How Does Reading Benefit You?
Almost every Friday on the Bridges Library System’s Facebook page, we host a “Friday Book Chat” and ask a reading/book question for others to answer, such as “Which book character inspires you?” or “What’s your favorite reading spot?” Last week, we asked, “How did reading benefit you in 2020?”
One person responded: “Books took me to places I wasn’t able to travel to this year.”
Another response was: “Reading is my passion, but this past year, it has also been my distraction from the virus, the election, and too much nonsense in our world.”
What would your answer be?
Reading Benefits Mental Health
The responses we received have a common theme: reading is an escape, an open door, a safe space. It’s also beneficial for our mental health.
A 2009 study at the University of Sussex found that reading can reduce stress by up to 68%, and works better and faster than other relaxation methods, like listening to music.
In addition, a study published in Perspectives on Psychological Science found that reading fiction allows readers to increase our empathy and compassion for others, especially for those who are different from ourselves. Even more striking is that fiction “creates a deep and immersive” simulation of social interaction, thus helping us feel less alone. Reading, in other words, is a form of companionship. What a beautiful thing to hear after a year of missing our loved ones.
Embrace Reading in 2021
If you are looking for company, here are three ways to embrace reading as a healthy hobby in 2021:
1. Start at the library.
Whether you browse the library shelves and book displays, request items through our online catalog, use curbside pickup to take home a stack of books, or ask a librarian for reading recommendations, the library is your #1 stop for books and other reading material. Plus, it’s free! Check out what’s available on the CAFÉ catalog at www.cafelibraries.org.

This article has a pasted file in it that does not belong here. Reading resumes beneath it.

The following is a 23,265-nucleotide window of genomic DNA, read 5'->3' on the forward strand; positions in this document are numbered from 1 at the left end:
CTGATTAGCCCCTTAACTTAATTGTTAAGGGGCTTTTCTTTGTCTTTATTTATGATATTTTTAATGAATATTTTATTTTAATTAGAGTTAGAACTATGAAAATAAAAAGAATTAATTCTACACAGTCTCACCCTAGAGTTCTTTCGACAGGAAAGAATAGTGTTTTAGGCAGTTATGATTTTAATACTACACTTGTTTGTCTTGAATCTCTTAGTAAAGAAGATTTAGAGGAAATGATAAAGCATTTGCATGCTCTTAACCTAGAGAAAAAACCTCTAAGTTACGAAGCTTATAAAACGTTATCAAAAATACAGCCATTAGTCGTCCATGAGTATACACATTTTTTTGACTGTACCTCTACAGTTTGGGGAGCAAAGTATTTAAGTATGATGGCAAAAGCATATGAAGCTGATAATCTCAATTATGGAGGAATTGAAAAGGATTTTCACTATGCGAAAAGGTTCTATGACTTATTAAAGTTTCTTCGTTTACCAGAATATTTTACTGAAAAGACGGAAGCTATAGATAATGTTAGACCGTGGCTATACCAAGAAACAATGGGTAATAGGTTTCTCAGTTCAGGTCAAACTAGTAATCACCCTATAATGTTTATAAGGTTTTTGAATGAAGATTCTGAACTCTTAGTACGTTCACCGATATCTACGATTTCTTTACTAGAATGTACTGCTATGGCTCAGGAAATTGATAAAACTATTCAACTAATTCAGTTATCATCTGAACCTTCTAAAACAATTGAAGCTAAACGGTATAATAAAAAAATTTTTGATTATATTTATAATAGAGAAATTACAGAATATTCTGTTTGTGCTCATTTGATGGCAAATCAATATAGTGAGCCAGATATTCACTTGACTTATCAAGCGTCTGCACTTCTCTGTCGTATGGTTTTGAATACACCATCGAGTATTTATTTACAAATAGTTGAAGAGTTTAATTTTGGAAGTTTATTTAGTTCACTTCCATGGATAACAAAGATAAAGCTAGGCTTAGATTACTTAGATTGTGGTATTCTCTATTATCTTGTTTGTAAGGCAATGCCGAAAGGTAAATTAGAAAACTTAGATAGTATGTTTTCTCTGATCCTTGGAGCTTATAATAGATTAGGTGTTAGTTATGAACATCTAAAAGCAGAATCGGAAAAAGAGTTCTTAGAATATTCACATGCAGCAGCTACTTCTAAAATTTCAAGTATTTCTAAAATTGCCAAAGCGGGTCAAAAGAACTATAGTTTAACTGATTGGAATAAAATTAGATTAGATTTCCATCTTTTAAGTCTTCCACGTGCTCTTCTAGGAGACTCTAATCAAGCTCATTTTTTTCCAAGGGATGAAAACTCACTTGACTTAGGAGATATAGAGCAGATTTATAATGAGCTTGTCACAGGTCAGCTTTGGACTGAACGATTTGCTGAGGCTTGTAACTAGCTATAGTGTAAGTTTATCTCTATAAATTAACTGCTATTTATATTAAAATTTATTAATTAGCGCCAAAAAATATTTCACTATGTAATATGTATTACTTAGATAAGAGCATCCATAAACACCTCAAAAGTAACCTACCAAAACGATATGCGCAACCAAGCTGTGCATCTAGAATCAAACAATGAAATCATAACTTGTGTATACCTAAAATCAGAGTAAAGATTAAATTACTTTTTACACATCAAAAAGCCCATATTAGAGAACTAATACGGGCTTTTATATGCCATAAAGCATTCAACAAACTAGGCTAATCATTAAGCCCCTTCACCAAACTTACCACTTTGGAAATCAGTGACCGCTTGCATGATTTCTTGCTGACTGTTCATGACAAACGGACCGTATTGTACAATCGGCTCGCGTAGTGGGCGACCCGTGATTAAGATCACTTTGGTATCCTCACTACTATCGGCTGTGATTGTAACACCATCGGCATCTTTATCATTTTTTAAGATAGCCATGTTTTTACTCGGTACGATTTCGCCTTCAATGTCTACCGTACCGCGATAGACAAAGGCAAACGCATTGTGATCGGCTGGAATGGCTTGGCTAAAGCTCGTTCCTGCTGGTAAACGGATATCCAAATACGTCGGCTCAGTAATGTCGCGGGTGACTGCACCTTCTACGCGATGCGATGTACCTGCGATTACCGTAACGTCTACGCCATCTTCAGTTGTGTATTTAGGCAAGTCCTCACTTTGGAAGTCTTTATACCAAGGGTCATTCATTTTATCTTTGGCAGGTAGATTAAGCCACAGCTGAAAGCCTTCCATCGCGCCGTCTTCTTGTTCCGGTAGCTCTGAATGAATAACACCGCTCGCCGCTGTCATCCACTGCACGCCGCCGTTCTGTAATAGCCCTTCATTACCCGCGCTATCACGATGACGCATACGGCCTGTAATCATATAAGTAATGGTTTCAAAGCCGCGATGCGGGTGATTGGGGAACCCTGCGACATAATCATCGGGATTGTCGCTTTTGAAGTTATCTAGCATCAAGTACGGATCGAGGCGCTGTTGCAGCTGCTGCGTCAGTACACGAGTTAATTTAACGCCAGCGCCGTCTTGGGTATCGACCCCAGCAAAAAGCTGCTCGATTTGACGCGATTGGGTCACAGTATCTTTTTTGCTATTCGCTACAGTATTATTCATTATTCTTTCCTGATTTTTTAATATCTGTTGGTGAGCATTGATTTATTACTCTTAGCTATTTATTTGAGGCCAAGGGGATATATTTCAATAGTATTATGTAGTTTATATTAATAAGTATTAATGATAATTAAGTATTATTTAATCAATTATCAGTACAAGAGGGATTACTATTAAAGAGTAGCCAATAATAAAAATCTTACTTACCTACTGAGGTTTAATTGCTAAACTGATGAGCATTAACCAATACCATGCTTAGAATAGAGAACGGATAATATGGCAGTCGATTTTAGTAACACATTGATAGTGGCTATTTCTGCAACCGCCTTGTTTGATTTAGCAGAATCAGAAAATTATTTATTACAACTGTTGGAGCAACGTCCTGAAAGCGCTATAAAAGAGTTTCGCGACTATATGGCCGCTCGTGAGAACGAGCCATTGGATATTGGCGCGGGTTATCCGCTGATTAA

2. Try new ways of reading.
There’s no “wrong” way to read. Ebooks, audiobooks, non-fiction, magazines…they all count. Listen to audiobooks as you drive or do dishes. Keep an ebook on your device so you can read instead of scrolling social media. You can try both ebooks and audiobooks with your library card by using the free Libby app or going to wplc.overdrive.com.
3. Create a reading goal.
Read in a genre you’ve never tried before. Seek out authors with different life experiences. Pick a certain number of books to enjoy this year. A challenge can make reading more fun!
Here’s to a new year, good company, and new books to discover!
Written by Jill Fuller. A version of this article appeared in several local newspapers in January 2021. We are sharing those pieces here on our website a few weeks after each piece has been printed.